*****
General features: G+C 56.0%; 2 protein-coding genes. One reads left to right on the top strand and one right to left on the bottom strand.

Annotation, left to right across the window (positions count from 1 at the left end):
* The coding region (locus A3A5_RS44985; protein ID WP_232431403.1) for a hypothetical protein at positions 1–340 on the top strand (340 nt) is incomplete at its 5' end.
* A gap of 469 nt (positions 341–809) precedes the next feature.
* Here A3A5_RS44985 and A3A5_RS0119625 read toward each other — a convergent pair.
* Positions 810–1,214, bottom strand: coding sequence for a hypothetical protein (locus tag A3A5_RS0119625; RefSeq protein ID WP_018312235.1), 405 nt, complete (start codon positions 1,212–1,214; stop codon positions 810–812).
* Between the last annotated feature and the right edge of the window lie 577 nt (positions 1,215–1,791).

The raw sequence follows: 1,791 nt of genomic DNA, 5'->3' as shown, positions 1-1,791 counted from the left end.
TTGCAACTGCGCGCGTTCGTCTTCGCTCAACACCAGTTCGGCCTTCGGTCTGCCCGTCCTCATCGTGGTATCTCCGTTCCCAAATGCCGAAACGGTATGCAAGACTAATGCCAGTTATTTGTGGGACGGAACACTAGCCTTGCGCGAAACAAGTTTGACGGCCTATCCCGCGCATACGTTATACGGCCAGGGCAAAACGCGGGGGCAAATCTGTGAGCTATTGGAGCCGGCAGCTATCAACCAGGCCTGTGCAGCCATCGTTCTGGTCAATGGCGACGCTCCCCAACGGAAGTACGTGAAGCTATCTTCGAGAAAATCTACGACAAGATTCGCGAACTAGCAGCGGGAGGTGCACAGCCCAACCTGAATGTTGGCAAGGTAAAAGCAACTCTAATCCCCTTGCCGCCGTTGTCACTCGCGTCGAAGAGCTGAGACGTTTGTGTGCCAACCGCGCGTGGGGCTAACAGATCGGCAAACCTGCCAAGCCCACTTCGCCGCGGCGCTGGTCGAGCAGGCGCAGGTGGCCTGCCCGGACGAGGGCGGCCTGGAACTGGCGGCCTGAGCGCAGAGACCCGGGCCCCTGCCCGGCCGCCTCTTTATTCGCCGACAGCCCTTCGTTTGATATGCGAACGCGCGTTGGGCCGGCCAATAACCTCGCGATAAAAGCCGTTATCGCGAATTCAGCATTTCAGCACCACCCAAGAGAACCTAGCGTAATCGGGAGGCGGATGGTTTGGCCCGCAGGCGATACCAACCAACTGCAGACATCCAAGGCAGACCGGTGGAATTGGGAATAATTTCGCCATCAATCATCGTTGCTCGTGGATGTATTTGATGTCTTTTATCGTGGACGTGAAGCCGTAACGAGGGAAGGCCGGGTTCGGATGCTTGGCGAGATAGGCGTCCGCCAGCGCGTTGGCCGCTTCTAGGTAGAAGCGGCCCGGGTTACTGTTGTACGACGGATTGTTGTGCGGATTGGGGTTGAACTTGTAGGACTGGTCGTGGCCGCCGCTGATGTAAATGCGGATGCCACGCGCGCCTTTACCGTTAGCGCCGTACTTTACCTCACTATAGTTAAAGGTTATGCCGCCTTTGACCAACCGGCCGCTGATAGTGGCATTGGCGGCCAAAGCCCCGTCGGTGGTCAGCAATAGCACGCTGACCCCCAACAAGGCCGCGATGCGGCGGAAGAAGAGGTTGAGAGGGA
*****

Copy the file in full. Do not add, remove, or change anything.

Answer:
General features: G+C 56.0%; 2 protein-coding genes. One reads left to right on the top strand and one right to left on the bottom strand.

Annotation, left to right across the window (positions count from 1 at the left end):
* The coding region (locus A3A5_RS44985; protein ID WP_232431403.1) for a hypothetical protein at positions 1–340 on the top strand (340 nt) is incomplete at its 5' end.
* A gap of 469 nt (positions 341–809) precedes the next feature.
* Here A3A5_RS44985 and A3A5_RS0119625 read toward each other — a convergent pair.
* Positions 810–1,214, bottom strand: coding sequence for a hypothetical protein (locus tag A3A5_RS0119625; RefSeq protein ID WP_018312235.1), 405 nt, complete (start codon positions 1,212–1,214; stop codon positions 810–812).
* Between the last annotated feature and the right edge of the window lie 577 nt (positions 1,215–1,791).

The raw sequence follows: 1,791 nt of genomic DNA, 5'->3' as shown, positions 1-1,791 counted from the left end.
TTGCAACTGCGCGCGTTCGTCTTCGCTCAACACCAGTTCGGCCTTCGGTCTGCCCGTCCTCATCGTGGTATCTCCGTTCCCAAATGCCGAAACGGTATGCAAGACTAATGCCAGTTATTTGTGGGACGGAACACTAGCCTTGCGCGAAACAAGTTTGACGGCCTATCCCGCGCATACGTTATACGGCCAGGGCAAAACGCGGGGGCAAATCTGTGAGCTATTGGAGCCGGCAGCTATCAACCAGGCCTGTGCAGCCATCGTTCTGGTCAATGGCGACGCTCCCCAACGGAAGTACGTGAAGCTATCTTCGAGAAAATCTACGACAAGATTCGCGAACTAGCAGCGGGAGGTGCACAGCCCAACCTGAATGTTGGCAAGGTAAAAGCAACTCTAATCCCCTTGCCGCCGTTGTCACTCGCGTCGAAGAGCTGAGACGTTTGTGTGCCAACCGCGCGTGGGGCTAACAGATCGGCAAACCTGCCAAGCCCACTTCGCCGCGGCGCTGGTCGAGCAGGCGCAGGTGGCCTGCCCGGACGAGGGCGGCCTGGAACTGGCGGCCTGAGCGCAGAGACCCGGGCCCCTGCCCGGCCGCCTCTTTATTCGCCGACAGCCCTTCGTTTGATATGCGAACGCGCGTTGGGCCGGCCAATAACCTCGCGATAAAAGCCGTTATCGCGAATTCAGCATTTCAGCACCACCCAAGAGAACCTAGCGTAATCGGGAGGCGGATGGTTTGGCCCGCAGGCGATACCAACCAACTGCAGACATCCAAGGCAGACCGGTGGAATTGGGAATAATTTCGCCATCAATCATCGTTGCTCGTGGATGTATTTGATGTCTTTTATCGTGGACGTGAAGCCGTAACGAGGGAAGGCCGGGTTCGGATGCTTGGCGAGATAGGCGTCCGCCAGCGCGTTGGCCGCTTCTAGGTAGAAGCGGCCCGGGTTACTGTTGTACGACGGATTGTTGTGCGGATTGGGGTTGAACTTGTAGGACTGGTCGTGGCCGCCGCTGATGTAAATGCGGATGCCACGCGCGCCTTTACCGTTAGCGCCGTACTTTACCTCACTATAGTTAAAGGTTATGCCGCCTTTGACCAACCGGCCGCTGATAGTGGCATTGGCGGCCAAAGCCCCGTCGGTGGTCAGCAATAGCACGCTGACCCCCAACAAGGCCGCGATGCGGCGGAAGAAGAGGTTGAGAGGGA